On the eve of the launch of Carluccio’s first supermarket range into 114 Sainsbury’s the CEO of the famous branded restaurant, Simon Kossoff, stepped out to address more than 200 hospitality industry colleagues at the biggest Summer Arena Lunch ever.
Take a look at the attendee list for this event.
On Tuesday 17 July 2012 influential names from across the industry – including fellow restaurateurs such as Robin Rowland, CEO, YO! Sushi – enjoyed a frank, honest and inspirational account of the birth and growth of the Carluccio’s brand, sharing in the successes, frustrations, laughter and high drama of the past 12 years.
Simon headlined an incredible Arena event that offered real value with the additional special presentation of Allegra Strategies’ Project Restaurant Report. The perfect precursor to Simon’s speech, the briefing gave a succinct, yet detailed, overview of what the industry analysts describe as the ‘most authoritative and definitive study of the UK Branded Restaurant Industry, including casual dining, pub restaurants and fast food.’
The enlightening briefing covered crucial areas such as the impact of the economy, sector performance, consumer and food trends, the dominance of the discount voucher, and predictions for the future. The audience was presented with tangible statistics, facts and figures, and left with much to think and talk about. Indeed, the lively networking drinks reception and lunch saw much debate and discussion between old and new acquaintances as they enjoyed the superb hospitality of the Jumeirah Carlton Tower Hotel.
Simon’s post-lunch address, delivered in a relaxed yet captivating manner, held the attention of the audience from his first meeting with Priscilla Carluccio, wife of Antonio, in 1998 to the present day, which sees the brand venturing into new channels and expanding internationally.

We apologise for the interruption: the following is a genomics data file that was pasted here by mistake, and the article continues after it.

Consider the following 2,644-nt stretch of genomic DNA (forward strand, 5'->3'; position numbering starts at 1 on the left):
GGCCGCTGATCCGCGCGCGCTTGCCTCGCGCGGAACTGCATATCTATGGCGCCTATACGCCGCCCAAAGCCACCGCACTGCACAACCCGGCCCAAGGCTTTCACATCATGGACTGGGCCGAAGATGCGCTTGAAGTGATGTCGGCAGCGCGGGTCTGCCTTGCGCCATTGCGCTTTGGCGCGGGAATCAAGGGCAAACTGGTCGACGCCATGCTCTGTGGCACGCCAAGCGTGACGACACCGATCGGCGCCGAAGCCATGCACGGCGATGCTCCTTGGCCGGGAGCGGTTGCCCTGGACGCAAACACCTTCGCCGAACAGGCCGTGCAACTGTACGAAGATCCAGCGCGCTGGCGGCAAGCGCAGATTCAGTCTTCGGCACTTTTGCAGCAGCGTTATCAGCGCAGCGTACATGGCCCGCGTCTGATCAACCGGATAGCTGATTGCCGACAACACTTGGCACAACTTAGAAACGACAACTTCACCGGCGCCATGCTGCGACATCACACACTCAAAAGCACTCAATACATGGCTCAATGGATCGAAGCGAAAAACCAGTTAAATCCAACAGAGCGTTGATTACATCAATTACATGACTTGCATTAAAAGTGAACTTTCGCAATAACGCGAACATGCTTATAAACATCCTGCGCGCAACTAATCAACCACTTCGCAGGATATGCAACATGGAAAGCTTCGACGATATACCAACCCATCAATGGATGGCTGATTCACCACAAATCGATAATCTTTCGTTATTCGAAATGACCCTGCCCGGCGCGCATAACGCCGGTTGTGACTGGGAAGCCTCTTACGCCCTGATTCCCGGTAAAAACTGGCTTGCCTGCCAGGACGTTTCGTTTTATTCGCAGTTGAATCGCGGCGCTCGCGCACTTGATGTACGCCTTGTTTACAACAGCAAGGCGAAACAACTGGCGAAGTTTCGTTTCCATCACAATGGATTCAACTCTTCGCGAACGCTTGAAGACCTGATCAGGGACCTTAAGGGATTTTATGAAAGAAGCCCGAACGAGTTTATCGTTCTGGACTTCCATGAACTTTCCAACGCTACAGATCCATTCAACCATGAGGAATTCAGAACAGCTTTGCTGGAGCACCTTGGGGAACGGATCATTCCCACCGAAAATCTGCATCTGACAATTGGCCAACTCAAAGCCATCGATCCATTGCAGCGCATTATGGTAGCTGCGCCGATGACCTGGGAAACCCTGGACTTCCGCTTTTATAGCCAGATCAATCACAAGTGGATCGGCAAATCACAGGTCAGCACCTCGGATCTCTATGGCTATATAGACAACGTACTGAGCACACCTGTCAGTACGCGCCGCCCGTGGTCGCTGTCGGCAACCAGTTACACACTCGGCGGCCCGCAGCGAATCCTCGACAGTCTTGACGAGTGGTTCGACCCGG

It was crystal clear that Simon whole-heartedly believed in Priscilla’s vision of a caffe and deli concept from day one. In an era dominated by the themed restaurant Simon, having moved on from My Kinda Town, found himself inundated with all kinds of bizarre offers, included a Beatles restaurant, a Star Trek, and even one built to physically look like a Coca Cola can on its side! In all the madness, Priscilla’s idea of freshly prepared food with authenticity and heritage, a celebrity chef, and beautiful Conran-designed venues was refreshing and simply brilliant.
“When Priscilla explained the concept I knew if I could get it started and manage it, it could be brilliant.”
What followed was an uphill struggle to fund the ‘bricks and mortar’ project in a time when dot com was everything. Simon remembers: “I think it would have been easier to have raised £200m for an online food business than scrape together the £2m we needed for a start up.”
A crusade of meeting after meeting pursued until eventually in July 1999 funding was secured and 16 weeks later, on 23 November, the first Carluccio’s at Market Place opened.
Then came a three-month masterclass in creative problem solving – from the seemingly farcical, like rescuing hijacked stock from not so honourable suppliers, to the more fundamental recognition of the need to extend opening hours beyond 8pm. By Valentine’s Day 2000, with a modified business model and longer trading hours, Carluccio’s took off. The initial £14,000 per week takings became £40,000 and just 15 months later the second venue on St Christopher’s Place opened and was soon making £80,000 a week.
By 2005, with 22 stores, it was time for Simon and the team to deliver on the exit promised to investors. This took the form of listing on AIM. Then in 2006 they entered into a Middle East franchise deal with Landmark, opening stores in Dubai and Kuwait, who in 2010 went on to buy the company for £90m, 10.7x EBITDA – in Simon’s words “Not bad!”.
Standing in front of industry peers having just opened store number 63 in the UK, with 7 more to open this year, and the range for Sainsbury’s about to go live, it would be easy for Simon to simply bask in the glory of his and Carluccio’s success. He was, however, candid in his revelation that it has not been plain sailing. He highlighted ‘desperate moments’ that he was convinced at the time would destroy the business, such as giving 30 people salmonella poisoning from a badly stored tiramisu, receiving threats to personal property and even his family at the centre of a minimum wage storm, and a Sunday paper headline for an interview with Antonio Carluccio stating ‘It’s my name, but not my food.’
Today, well on target to reaching goal of 100 UK stores by 2015, embarking on new channels and turning attentions overseas with an international strategy for expansion, Simon is looking forward to his 12th Carluccio’s Christmas. It was with warmth and obvious pride in his ‘bricks and mortar’ success that Simon concluded: “We work in one of the few industries for which there isn’t and won’t be an online alternative.”